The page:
iron, the two analyses are almost identical. The total content of iron does not differ by more than 0–4 per cent., but, while in the green argillite the proportions of ferrous and ferric oxide are 3 : 1, in the red argillite the proportions are equal. This shows that the difference in colour is due to the presence of more ferric iron in the red argillite, and indicates that the change of colour has been brought about by the production of ferric iron from the ferrous iron present in the green argillite.
In discussing the formation of red sediments it seems a common premise that the iron-content in the sediment was in the higher state of oxidation at the time of its deposition, either as a hydrated sesquioxide, as supposed by Joseph Barrell (23, p 286), or already in the form of anhydrous red haematite, in which state I. C. Russell concludes all red sediments were deposited (24, p. 56).
J. D. Dana has attributed the red colour of certain shales to the oxidation of their iron-content by the action of heat resulting from orogenic movements (25). How the oxidation has been brought about is not stated. Some such hypothesis as Dana's seems best suited to the case of the red argillites of Wellington Peninsula.
The connection between the red argillites and the strike-faults of the Maitai rocks is indicated by the map. That the areas of red argillites have suffered from faulting-effects is shown by the fact that a quartz lode is developed in connection with each band. As stated above, these lodes are silicified fault or shear zones (26, p. 135). Genetically, however, they are segregated veins, as distinct from true fissure-veins, and as such have been described by J Park (27, p 64). Siliceous solutions, circulating mostly in a downward or lateral direction, may be considered efficient agents in supplying the oxygen necessary to convert the ferrous iron to the ferric state.
In the field the appearance of the green argillites is consistent with the idea of leaching; the argillites are of a dull greyish-green colour, and, although quite compact as distinct from weather-rotted, they are without the sheen commonly noticed in light-coloured argillites (11, p. 47; 29, p. 50).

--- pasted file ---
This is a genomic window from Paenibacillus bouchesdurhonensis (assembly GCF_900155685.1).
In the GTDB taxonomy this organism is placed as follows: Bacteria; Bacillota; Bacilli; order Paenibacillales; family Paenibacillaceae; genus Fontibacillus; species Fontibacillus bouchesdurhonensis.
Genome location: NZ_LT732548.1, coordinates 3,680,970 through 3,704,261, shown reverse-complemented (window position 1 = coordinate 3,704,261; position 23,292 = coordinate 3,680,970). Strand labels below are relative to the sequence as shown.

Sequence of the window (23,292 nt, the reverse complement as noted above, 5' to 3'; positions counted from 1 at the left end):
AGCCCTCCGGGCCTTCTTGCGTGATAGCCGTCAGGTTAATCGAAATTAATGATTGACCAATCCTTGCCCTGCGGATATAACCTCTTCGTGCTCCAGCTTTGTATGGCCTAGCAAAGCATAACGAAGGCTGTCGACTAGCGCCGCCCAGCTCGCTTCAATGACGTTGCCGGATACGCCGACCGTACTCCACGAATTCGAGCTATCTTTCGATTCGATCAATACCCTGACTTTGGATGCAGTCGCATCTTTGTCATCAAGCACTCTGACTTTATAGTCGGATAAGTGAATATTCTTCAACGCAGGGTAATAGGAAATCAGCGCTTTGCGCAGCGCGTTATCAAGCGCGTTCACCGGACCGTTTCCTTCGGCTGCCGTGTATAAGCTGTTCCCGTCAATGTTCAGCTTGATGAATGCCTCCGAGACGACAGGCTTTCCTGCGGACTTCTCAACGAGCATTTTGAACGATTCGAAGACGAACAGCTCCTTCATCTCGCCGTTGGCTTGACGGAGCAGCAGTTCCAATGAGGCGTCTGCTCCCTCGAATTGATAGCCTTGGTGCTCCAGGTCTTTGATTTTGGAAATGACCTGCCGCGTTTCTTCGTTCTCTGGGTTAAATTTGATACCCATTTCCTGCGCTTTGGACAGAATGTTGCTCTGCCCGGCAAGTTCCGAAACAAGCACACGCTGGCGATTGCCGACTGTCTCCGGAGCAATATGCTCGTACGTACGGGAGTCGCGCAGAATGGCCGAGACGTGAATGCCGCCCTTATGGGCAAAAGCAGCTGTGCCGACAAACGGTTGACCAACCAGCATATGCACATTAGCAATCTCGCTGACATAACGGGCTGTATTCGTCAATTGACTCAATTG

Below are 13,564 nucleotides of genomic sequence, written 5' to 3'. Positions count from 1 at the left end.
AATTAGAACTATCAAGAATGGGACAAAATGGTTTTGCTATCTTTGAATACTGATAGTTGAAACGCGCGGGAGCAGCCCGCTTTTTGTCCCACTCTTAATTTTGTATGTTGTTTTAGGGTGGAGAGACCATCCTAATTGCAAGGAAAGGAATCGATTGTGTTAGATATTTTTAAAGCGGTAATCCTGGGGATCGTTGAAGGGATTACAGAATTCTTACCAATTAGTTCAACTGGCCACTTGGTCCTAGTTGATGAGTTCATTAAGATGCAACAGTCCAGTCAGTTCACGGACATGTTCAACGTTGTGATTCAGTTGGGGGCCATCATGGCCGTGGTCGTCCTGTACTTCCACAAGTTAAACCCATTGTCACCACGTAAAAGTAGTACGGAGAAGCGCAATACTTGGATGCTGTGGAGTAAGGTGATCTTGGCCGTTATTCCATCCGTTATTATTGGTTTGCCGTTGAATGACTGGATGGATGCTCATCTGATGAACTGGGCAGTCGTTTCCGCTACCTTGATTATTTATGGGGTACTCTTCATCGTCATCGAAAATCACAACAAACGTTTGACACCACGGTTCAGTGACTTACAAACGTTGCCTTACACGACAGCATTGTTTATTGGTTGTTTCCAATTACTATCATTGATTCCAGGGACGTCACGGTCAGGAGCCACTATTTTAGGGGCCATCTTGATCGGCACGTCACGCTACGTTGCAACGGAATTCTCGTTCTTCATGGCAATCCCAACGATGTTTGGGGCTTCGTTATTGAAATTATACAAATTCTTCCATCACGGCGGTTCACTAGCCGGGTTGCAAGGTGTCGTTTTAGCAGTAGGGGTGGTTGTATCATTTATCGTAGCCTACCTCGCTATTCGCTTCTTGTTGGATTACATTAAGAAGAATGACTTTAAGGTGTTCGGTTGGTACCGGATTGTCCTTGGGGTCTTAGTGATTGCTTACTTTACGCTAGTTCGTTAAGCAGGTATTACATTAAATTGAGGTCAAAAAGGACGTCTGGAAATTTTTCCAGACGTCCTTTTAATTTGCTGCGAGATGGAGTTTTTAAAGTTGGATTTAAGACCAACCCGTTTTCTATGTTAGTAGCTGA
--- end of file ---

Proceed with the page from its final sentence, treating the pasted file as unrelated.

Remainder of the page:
The effects of vein solutions on country rock composed of “clay slates, greywacke slate, and similar rocks” have been investigated by A. von Groddeck (28). He finds that the result of such action on “variegated slates” will be a leaching-out of iron and magnesia, a loss in sericite, and a gain in quartz. The final product, however, is a slate composed of “quartz and sericite with a little rutile and considerable specular iron.”
On comparing the analysis of a typical dark-coloured argillite with that of the red argillite it will be seen that the small differences in the analyses vary in accordance with von Groddeck's results; while the percentage of silica shows a slight increase in the red argillite, the amounts of alumina and potash are slightly less. The total loss on ignition is high in the case of the dark-coloured argillite, due presumably to the carbonaceous matter present. In the case of the red argillite, water-content is probably responsible for the ignition-loss of 3–42 per cent.
The leached-out products of iron and magnesia are not necessarily lost to the rock; in the case of the slates investigated by A. von Groddeck the resulting product has “considerable specular iron.” Probably the leached iron, as in the case of the Wellington argillites, has been oxidized and redeposited in the rock.
Discussing the origin of red formations, Joseph Barrell (23, p. 290) concludes that the chief factors operating in the production of red shales from
those of lighter colour are—(1n) Dehydration of iron oxides under great pressure and moderate temperature; (2) diffusion operating under conditions of warmth and moisture. Oxidation of the ferrous iron might be accompanied by hydration: if so, the conditions postulated by Barrell for its dehydration would obtain in the neighbourhood of a fault-zone. That some diffusion of the dehydrated iron oxide has taken place is evident from the appearance of the reddened argillite, and is also shown by the fact that in most cases the silica of the associated quartz veins is also slightly reddened. The necessary conditions for this diffusion would also be found as an accompaniment of the faulting.
The changes mentioned above have no doubt been induced as the result of more than one movement of faulting. The folded quartz vein at Sinclair Head points to movement after its formation. In this connection it is interesting to recall the position of the Tertiary conglomerate at 150 ft. above sea-level. That there has been revival of faulting along old fault-lines has been pointed out by C. A Cotton (13, p 295).